• Lack of managers with international experience


When going abroad a company has to define its international marketing objectives and policies, whether to market in a few countries or many and determine the pace. Firstly it may seem wise to enter fewer countries.

The attractiveness of countries is influenced by factors like
Political climate

Though it’s less risky to sell in the the European Union, the United States and Far East, the developing world represents a huge potential market for a wide range of goods. Furthermore regional economic integration has intensified, e.g the European Union.

Review Questions:

1.What factors should a company review before it goes abroad?
2.How can companies evaluate and select specific foreign markets to enter?

Management by Objectives

What is MBO?

Every large organisation has problems coordinating the activities of all the employees. There is a danger that they are more interested in their own targets rather than those of the firm as a whole. Such problems often increase with the size of a firm.It becomes more difficult to keep in constant and personal contact with people and to check on what they are doing.

Originator of MBO was Peter Drucker.1973: Management, Tasks, Responsibilities and Practice.He wrote: A manager in the first place, sets objectives. He determines what the objectives should be. He determines what the goals in each area of the business should be. He decides what has to be done to reach these objectives. He makes the objectives effective by communicating to people whose performance is needed to attain them.

It is not enough to establish objectives. At the same time a system must be established to let people see for themselves, how they are performing against the targets set. By delegating power in this way bosses no longer need to check regularly on what each employee is doing.

From mission to MBO

Corporate aim or mission is the overall reason for the firm’s existence. This is written in the mission statement. E.g. the lowest cost producer in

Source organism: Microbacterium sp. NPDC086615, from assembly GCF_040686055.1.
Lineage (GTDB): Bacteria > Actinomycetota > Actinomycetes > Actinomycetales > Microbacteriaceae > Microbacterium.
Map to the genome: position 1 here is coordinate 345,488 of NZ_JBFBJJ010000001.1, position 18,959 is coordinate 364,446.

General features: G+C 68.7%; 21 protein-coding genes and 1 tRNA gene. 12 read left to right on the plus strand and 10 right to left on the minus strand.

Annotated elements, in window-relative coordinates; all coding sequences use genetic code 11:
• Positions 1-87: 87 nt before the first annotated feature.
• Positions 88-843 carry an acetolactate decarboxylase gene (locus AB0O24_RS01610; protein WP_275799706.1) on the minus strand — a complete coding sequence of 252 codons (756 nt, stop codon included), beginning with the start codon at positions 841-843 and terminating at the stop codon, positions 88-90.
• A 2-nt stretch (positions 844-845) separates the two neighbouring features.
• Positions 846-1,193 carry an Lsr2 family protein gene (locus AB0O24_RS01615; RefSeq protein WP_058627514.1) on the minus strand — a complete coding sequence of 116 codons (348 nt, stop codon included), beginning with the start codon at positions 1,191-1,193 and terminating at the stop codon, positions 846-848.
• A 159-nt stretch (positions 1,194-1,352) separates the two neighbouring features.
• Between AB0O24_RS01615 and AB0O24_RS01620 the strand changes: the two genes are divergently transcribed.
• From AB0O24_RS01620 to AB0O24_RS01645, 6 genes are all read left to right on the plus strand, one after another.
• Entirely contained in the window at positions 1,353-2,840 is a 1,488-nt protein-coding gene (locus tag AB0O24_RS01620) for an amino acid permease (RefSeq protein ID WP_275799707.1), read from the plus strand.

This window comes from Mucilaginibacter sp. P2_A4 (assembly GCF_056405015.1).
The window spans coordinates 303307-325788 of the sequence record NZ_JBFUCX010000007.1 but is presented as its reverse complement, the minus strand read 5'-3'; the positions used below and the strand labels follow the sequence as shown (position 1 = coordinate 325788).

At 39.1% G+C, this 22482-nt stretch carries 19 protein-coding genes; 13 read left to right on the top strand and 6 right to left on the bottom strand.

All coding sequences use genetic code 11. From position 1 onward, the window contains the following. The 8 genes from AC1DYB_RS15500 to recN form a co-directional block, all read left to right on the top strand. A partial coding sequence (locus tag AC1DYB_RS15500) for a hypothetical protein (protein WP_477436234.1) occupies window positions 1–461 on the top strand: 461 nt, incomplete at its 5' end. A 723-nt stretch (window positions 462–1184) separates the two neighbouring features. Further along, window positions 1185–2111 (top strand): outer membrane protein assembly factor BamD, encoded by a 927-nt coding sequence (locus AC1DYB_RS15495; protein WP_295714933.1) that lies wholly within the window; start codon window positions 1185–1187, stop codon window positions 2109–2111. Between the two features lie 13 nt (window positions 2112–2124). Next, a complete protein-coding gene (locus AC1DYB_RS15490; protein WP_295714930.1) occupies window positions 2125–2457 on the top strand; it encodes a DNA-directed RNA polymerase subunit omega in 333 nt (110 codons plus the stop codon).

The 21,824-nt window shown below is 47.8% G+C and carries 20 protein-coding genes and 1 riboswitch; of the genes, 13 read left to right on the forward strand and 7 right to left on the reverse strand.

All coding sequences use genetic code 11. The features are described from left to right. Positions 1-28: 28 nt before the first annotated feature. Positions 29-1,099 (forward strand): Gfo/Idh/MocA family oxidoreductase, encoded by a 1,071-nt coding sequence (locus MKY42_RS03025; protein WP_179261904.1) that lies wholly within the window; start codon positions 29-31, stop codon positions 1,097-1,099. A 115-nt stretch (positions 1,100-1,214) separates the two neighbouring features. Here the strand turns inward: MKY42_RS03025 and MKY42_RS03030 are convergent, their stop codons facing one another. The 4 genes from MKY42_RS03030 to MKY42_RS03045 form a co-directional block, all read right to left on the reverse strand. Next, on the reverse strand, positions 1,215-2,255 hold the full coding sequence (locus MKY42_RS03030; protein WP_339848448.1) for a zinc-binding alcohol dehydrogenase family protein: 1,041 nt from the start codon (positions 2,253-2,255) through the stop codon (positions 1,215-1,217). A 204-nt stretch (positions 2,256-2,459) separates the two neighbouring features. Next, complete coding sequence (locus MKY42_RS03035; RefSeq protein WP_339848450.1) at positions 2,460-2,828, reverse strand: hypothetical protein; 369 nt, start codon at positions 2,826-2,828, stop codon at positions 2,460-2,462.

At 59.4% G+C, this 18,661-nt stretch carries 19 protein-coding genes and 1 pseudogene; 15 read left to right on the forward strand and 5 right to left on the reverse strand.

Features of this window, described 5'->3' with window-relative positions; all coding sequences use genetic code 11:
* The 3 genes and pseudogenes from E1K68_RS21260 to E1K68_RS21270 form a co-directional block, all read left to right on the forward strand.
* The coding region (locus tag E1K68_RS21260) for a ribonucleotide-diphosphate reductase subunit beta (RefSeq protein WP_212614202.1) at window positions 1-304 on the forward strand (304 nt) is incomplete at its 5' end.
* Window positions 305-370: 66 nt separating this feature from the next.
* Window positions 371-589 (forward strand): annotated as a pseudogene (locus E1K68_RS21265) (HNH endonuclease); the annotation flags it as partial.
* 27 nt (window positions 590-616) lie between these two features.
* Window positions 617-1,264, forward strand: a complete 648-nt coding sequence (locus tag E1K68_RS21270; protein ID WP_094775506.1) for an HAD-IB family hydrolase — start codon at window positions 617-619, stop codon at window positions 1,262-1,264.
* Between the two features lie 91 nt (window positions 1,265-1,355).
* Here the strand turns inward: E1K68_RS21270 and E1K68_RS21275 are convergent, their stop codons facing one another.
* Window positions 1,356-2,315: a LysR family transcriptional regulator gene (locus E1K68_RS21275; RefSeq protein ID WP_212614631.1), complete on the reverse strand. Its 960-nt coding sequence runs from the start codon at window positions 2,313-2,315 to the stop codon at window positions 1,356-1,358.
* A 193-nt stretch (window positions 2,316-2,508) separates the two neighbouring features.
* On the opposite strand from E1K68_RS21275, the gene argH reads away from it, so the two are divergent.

Europe or the best in the industry.The mission is a general target, it is meant to inspire, to motivate. But it lacks the specific information for planning. To plan properly the firm needs to turn the mission into a corporate objective. This will specify exactly what the firm wants to measure, how much of an increase it wants and when it wants to achieve the target. For example: The firm might set out to increase profits by 20 % over a five year period. The firm then has to turn this overall objective into more detailed targets for individual departments and managers.To achieve the corporate objective all the different functional managers (such as marketing, finance, operation and human resources) must have their own target. E.g. the marketing objective might be to increase sales, whilst the operations department tries to reduce costs. These functional objectives lead to further targets within each business area. To increase sales, for example, the marketing manager might decide to increase the level of promotional activities, to reduce costs the operations manager might aim to reduce the number of reject products. Every time an objective is set, the next level of managers must decide how this is to be fulfilled. If everyone meets their targets successfully then the firm will achieve its overall objective. Once managers have agreed their objectives, it is possible to develop appropriate strategies.

The strategy is the plan which shows how to fulfil the objective. If for example, the objective is to generate 23 % of sales from new products, the strategy might be to invest more heavily in research and development.

How does MBO work?

An MBO system is based on mutually agreed objectives. A manager will discuss with subordinates what needs to be achieved in their particular section of the firm. They will agree specific targets for each subordinate. For the MBO system to work effectively it is important that the objectives are agreed by the subordinates and not simply imposed on them. It is good practice, therefore, to allow staff to set objectives for themselves subject to the superiors approval. They are likely to be much more committed to them because they will feel they own these targets themselves.

Advantages of MBO